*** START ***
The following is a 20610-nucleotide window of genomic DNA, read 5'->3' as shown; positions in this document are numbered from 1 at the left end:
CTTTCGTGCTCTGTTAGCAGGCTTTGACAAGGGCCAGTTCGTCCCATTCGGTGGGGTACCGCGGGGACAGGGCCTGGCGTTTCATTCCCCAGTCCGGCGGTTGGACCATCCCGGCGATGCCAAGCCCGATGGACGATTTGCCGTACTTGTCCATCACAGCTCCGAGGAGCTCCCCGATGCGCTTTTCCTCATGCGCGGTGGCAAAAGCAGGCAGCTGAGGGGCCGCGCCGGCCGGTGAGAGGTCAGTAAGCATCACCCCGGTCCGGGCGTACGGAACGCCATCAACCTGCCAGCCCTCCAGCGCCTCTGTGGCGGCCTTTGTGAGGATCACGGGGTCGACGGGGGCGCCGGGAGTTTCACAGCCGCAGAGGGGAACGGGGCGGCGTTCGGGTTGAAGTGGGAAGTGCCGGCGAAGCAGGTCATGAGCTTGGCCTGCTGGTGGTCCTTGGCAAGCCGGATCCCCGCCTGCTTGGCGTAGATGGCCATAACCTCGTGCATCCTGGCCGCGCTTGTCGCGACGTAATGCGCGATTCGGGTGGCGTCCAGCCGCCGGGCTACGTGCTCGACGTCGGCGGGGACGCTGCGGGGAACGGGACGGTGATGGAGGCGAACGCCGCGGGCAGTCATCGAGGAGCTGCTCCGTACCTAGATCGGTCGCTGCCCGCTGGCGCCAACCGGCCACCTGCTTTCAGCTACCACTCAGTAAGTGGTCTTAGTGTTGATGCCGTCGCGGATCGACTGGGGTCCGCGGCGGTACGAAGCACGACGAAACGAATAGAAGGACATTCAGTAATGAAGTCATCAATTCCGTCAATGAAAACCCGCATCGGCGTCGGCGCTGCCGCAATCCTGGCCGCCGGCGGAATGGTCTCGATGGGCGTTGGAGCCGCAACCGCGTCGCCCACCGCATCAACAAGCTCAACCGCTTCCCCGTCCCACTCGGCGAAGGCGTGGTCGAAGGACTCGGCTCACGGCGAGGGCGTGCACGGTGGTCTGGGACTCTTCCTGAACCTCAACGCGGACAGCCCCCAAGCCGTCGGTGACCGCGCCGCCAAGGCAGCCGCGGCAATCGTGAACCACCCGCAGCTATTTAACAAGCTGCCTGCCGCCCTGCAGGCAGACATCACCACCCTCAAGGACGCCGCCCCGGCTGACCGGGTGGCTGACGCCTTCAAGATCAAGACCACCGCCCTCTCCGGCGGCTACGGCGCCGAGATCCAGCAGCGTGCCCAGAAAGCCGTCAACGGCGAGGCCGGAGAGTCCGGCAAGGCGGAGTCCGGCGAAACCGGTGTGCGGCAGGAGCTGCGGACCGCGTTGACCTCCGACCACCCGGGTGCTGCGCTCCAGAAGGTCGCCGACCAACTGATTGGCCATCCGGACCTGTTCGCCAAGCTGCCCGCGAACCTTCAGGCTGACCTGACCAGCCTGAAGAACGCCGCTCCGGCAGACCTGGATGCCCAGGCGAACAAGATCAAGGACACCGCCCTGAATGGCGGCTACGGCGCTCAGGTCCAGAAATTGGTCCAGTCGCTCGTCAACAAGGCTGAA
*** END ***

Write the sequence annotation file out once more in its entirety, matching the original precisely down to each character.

The following is a 20610-nucleotide window of genomic DNA, read 5'->3' as shown; positions in this document are numbered from 1 at the left end:
CTTTCGTGCTCTGTTAGCAGGCTTTGACAAGGGCCAGTTCGTCCCATTCGGTGGGGTACCGCGGGGACAGGGCCTGGCGTTTCATTCCCCAGTCCGGCGGTTGGACCATCCCGGCGATGCCAAGCCCGATGGACGATTTGCCGTACTTGTCCATCACAGCTCCGAGGAGCTCCCCGATGCGCTTTTCCTCATGCGCGGTGGCAAAAGCAGGCAGCTGAGGGGCCGCGCCGGCCGGTGAGAGGTCAGTAAGCATCACCCCGGTCCGGGCGTACGGAACGCCATCAACCTGCCAGCCCTCCAGCGCCTCTGTGGCGGCCTTTGTGAGGATCACGGGGTCGACGGGGGCGCCGGGAGTTTCACAGCCGCAGAGGGGAACGGGGCGGCGTTCGGGTTGAAGTGGGAAGTGCCGGCGAAGCAGGTCATGAGCTTGGCCTGCTGGTGGTCCTTGGCAAGCCGGATCCCCGCCTGCTTGGCGTAGATGGCCATAACCTCGTGCATCCTGGCCGCGCTTGTCGCGACGTAATGCGCGATTCGGGTGGCGTCCAGCCGCCGGGCTACGTGCTCGACGTCGGCGGGGACGCTGCGGGGAACGGGACGGTGATGGAGGCGAACGCCGCGGGCAGTCATCGAGGAGCTGCTCCGTACCTAGATCGGTCGCTGCCCGCTGGCGCCAACCGGCCACCTGCTTTCAGCTACCACTCAGTAAGTGGTCTTAGTGTTGATGCCGTCGCGGATCGACTGGGGTCCGCGGCGGTACGAAGCACGACGAAACGAATAGAAGGACATTCAGTAATGAAGTCATCAATTCCGTCAATGAAAACCCGCATCGGCGTCGGCGCTGCCGCAATCCTGGCCGCCGGCGGAATGGTCTCGATGGGCGTTGGAGCCGCAACCGCGTCGCCCACCGCATCAACAAGCTCAACCGCTTCCCCGTCCCACTCGGCGAAGGCGTGGTCGAAGGACTCGGCTCACGGCGAGGGCGTGCACGGTGGTCTGGGACTCTTCCTGAACCTCAACGCGGACAGCCCCCAAGCCGTCGGTGACCGCGCCGCCAAGGCAGCCGCGGCAATCGTGAACCACCCGCAGCTATTTAACAAGCTGCCTGCCGCCCTGCAGGCAGACATCACCACCCTCAAGGACGCCGCCCCGGCTGACCGGGTGGCTGACGCCTTCAAGATCAAGACCACCGCCCTCTCCGGCGGCTACGGCGCCGAGATCCAGCAGCGTGCCCAGAAAGCCGTCAACGGCGAGGCCGGAGAGTCCGGCAAGGCGGAGTCCGGCGAAACCGGTGTGCGGCAGGAGCTGCGGACCGCGTTGACCTCCGACCACCCGGGTGCTGCGCTCCAGAAGGTCGCCGACCAACTGATTGGCCATCCGGACCTGTTCGCCAAGCTGCCCGCGAACCTTCAGGCTGACCTGACCAGCCTGAAGAACGCCGCTCCGGCAGACCTGGATGCCCAGGCGAACAAGATCAAGGACACCGCCCTGAATGGCGGCTACGGCGCTCAGGTCCAGAAATTGGTCCAGTCGCTCGTCAACAAGGCTGAA